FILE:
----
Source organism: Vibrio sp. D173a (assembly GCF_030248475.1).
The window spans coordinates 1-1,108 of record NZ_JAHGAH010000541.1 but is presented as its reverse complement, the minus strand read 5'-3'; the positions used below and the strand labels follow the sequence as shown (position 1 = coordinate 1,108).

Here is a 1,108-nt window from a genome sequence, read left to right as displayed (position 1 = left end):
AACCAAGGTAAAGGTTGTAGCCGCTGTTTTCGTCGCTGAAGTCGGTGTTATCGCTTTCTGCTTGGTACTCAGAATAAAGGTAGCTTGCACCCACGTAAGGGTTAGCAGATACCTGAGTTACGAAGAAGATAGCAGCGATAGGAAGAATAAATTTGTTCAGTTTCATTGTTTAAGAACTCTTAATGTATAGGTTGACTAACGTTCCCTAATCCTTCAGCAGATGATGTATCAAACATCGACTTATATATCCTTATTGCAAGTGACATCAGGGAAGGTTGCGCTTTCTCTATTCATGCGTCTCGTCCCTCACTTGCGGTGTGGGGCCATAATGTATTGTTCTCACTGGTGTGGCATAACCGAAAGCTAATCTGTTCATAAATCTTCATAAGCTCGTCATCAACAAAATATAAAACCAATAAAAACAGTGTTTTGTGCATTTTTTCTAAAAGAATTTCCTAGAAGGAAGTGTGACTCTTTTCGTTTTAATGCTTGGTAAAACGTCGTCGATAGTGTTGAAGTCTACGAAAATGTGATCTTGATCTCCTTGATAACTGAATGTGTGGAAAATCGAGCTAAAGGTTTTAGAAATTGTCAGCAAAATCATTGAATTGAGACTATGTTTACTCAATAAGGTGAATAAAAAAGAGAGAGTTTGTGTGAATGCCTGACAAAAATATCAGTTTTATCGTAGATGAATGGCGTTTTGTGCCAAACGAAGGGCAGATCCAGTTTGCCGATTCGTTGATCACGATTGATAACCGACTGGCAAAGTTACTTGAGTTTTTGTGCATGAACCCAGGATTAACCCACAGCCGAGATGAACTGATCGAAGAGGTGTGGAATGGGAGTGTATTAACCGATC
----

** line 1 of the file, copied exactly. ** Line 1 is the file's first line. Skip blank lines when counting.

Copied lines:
Source organism: Vibrio sp. D173a (assembly GCF_030248475.1).